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In a new exhibit at Kensington’s Adah Rose Gallery, it’s tough to tell apart the photographs of Esther Hidalgo and Julie Wolsztynski. Both offer square, unframed, bleeding-to-the-edge, up-close images of female bodies and body parts. But these two old-school film photographers differ in color palette. Hidalgo’s abstract and enigmatic photographs, depicting goose-bumped skin and stray strands of hair, run hot with an orange glow; Wolsztynski’s are soothing, limned in ocean blues and greens. Her nearly full-body nudes compare well to the defiantly out-of-focus works of Uta Barth; the most notable shows a woman standing by a bathtub, with only a thin plane of focus that zeroes in, somewhat mysteriously, on a collection of water droplets. The third artist in the show—Chandi Kelley, who, like Hidalgo, graduated from the Corcoran College of Art and Design—offers a deeply personal series that revolves around a diary written by her maternal grandfather. Kelley was given the opportunity to read the diary, but she declined, opting to speculate on its contents through still-life pieces. Her three black-and-white images don’t live up to the theme’s promise, but a related series—in color, using book spines to tell a story—play more gainfully with similar ideas.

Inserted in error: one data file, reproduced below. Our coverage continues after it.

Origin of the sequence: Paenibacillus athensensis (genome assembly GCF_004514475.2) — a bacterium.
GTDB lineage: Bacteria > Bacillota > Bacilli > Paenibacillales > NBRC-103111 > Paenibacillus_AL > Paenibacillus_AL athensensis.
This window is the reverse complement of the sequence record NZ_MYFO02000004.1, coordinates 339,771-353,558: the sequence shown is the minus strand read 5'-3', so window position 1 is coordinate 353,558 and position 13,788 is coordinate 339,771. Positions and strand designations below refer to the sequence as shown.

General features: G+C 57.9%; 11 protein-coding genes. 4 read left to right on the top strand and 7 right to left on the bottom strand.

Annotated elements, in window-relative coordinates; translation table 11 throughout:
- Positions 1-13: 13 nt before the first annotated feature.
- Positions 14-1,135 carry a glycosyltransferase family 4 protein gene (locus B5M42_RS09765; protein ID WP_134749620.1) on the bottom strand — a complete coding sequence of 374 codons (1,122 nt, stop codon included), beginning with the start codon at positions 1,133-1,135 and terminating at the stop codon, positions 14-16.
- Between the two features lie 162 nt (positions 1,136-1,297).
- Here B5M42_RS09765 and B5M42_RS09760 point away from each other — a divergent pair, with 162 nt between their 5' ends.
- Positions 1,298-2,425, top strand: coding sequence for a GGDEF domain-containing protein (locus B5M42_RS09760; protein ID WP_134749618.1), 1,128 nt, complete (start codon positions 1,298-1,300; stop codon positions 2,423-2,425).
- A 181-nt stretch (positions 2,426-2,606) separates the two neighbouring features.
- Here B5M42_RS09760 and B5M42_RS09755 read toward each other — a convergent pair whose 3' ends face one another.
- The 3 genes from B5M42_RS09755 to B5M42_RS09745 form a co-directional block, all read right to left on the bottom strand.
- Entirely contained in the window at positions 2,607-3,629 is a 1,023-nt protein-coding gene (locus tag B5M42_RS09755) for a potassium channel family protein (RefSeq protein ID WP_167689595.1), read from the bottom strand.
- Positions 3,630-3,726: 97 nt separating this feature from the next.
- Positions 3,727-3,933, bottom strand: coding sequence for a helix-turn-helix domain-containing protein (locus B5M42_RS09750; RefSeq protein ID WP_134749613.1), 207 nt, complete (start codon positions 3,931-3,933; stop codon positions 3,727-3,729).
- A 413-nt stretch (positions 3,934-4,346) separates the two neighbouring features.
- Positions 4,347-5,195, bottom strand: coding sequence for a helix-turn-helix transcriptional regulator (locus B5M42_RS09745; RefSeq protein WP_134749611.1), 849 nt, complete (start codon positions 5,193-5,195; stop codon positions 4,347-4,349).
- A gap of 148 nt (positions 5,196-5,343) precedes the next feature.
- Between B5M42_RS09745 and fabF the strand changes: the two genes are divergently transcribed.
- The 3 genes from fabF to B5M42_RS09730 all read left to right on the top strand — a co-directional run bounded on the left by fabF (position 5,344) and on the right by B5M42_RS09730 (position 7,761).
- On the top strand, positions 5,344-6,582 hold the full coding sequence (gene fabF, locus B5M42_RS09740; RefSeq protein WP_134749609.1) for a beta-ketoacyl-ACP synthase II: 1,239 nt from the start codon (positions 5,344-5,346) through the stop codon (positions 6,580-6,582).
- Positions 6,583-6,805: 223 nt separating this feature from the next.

“Magnifying Memories…Isolating Ideas” is on view noon to 6 p.m. Friday to Sunday and noon to 8 p.m. every third Thursday at Adah Rose Gallery, 3766 Howard Ave., Kensington. adahrosegallery.com. (301) 922-0162.